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Obama points finger at European leaders for Libyan 'mess'

US president says British PM was 'distracted' and French president was more concerned with 'trumpeting' his role in fall of Gadaffi
Nicolas Sarkozy (R) and David Cameron on a visit to Benghazi in September 2011 (AFP)
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White House officials have attempted to play down a diplomatic spat with the UK after US President Barack Obama suggested David Cameron's "distracted" leadership had contributed to the collapse of Libya into chaos after the NATO-led intervention in 2011.   

In comments to the Atlantic magazine published on Thursday, Obama acknowledged that the country was a "mess" and suggested that the UK, France and Arab states had been "free riders" in an operation which he said had been "very cheap" in military terms.

Obama criticised both the British prime minister and former French president Nicolas Sarkozy, saying that he had expected more "follow-up" from the European countries after long-time leader Muammar Gaddafi was overthrown by rebels, because of the European leaders' closer proximity to Libya.

Cameron, he said, had been "distracted by a range of other things", while Sarkozy had been more interested in "trumpeting" his role.

Obama said he had encouraged European and Arab states to take leadership over Libya as part of an "anti-free rider campaign" and "in order to prevent the Europeans and the Arab states from holding our coats while we did all the fighting".

“So we actually executed this plan as well as I could have expected: We got a UN mandate, we built a coalition, it cost us $1 billion - which, when it comes to military operations, is very cheap. We averted large-scale civilian casualties, we prevented what almost surely would have been a prolonged and bloody civil conflict. And despite all that, Libya is a mess,” he said.

The Atlantic claimed that Obama had privately referred to the situation in Libya as a "shit show".

The US president also said that Cameron's "failure" to secure parliamentary support for military action in Syria in 2013 following the use of chemical weapons on civilians, widely blamed on Syrian government forces, had been a "major factor" in his decision not to intervene in the country's war.

The White House has moved quickly to smooth relations with Downing Street, issuing a statement on Thursday night highlighting the "special relationship" between Washington and London.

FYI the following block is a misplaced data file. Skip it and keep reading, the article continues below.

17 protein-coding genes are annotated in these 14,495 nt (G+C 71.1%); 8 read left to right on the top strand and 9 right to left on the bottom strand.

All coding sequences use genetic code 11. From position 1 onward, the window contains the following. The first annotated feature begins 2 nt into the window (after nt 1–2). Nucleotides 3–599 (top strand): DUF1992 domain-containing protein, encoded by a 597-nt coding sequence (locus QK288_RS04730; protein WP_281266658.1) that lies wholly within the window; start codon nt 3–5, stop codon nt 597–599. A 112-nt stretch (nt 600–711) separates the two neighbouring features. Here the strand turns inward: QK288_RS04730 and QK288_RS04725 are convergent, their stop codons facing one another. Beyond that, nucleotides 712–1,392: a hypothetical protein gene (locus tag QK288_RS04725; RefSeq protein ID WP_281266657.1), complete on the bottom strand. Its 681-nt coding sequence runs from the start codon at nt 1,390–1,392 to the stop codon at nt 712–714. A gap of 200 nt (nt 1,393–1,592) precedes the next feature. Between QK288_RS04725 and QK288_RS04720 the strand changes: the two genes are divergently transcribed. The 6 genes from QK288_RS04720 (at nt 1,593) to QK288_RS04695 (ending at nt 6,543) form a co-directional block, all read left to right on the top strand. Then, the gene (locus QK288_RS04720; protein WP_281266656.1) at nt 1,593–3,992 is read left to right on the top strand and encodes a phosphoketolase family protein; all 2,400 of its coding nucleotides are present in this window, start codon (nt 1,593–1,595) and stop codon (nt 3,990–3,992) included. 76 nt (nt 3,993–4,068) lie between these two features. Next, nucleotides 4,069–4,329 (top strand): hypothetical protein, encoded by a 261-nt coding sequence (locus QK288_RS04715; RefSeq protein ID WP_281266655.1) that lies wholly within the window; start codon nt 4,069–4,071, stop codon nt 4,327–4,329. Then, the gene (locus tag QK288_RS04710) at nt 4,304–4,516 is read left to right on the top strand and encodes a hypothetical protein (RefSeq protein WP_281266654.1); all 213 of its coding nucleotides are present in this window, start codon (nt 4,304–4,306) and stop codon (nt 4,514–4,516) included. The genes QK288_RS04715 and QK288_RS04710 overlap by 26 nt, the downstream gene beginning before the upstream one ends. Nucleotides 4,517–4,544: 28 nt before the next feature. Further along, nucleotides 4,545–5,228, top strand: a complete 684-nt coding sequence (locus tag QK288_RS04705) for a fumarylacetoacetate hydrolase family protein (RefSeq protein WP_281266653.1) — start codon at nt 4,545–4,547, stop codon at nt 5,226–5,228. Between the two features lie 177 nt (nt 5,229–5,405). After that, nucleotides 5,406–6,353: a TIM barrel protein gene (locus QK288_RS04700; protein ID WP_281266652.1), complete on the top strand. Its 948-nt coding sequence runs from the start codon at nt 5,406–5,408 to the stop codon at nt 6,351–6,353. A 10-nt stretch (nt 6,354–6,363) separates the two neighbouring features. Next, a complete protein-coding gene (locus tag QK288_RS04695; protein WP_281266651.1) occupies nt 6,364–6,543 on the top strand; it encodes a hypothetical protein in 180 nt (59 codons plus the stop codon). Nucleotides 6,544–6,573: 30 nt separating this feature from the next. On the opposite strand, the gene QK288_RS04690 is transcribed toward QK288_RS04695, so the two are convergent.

"Prime Minister Cameron has been as close a partner as the president has had, and we deeply value the UK's contributions on our shared national security and foreign policy objectives which reflect our special and essential relationship," said US National Security Council spokesman Edward Price.

"With respect to Libya, the president has long said that all of us - including the United States - could have done more in the aftermath of the Libyan intervention."

Cameron's office issued a statement saying that intervention in Libya had been "the right thing to do" and that the UK was "working hard to support the UN-led process to establish a stable and inclusive government".

But former British foreign secretary Malcolm Rifkind hit out at Obama, saying that the UK and France had led international efforts in support of Libyan rebels fighting to topple Gaddafi.

"To be frank, it's pretty rich coming from President Obama, because the Americans did far less than either France or the United Kingdom in helping get rid of that dictatorship," he said.

Oliver Miles, a former British ambassador to Libya, also rejected Obama's criticism of Cameron's leadership as "inaccurate".

"In fact, David Cameron said in September 2011, when the Libyan revolution had been successful and Gaddafi was overthrown, that the role of the foreign powers was now concluded and it was up to the Libyans, and I think that was the right thing to say," he told the BBC.

Addressing Obama on Twitter, Alistair Burt, a foreign minister at the time of the intervention, said that it was not the UK's retreat from the Middle East and North Africa that had been commented on when he had been in the region.

Barry Sheerman, of the British opposition Labour Party, said that Obama had been a "huge disappointment as a president and leader of free world".

But Christopher Meyer, a former British ambassador in Washington, dismissed the row as a "storm in a diplomatic teacup".

"The interest of the Obama piece in The Atlantic is far less in his comments on Cameron, far more in his views on the use of American power," Meyer added.

Herve Mariton, an MP for Sarkozy's Republican party in France, told the BBC that he would offer Obama a mirror.

“There is criticism that can be expressed towards the British, the French and indeed the Americans also," he said.

"All were too absent, too weak, and not concerned enough with what happened afterwards.”

Cameron and Sarkozy were cheered on a visit to Benghazi, the hub of the Libyan rebellion, at the end of 2011 after Gaddafi had been deposed and then killed. But the country has remained in political chaos ever since, with control of the country currently divided between two rival governments.

The row between Washington and London comes amid speculation that Western powers could once again be close to intervening in Libya to challenge the Islamic State (IS) group's control of coastal territory around Sirte in the centre of the country.

The US has already conducted air strikes against the group, against which it is also leading an international coalition in Syria and Iraq.

A report submitted to the UN Security Council this week said that IS had significantly expanded the area under its control in Libya and was enlisting military officers who formerly served under Gaddafi.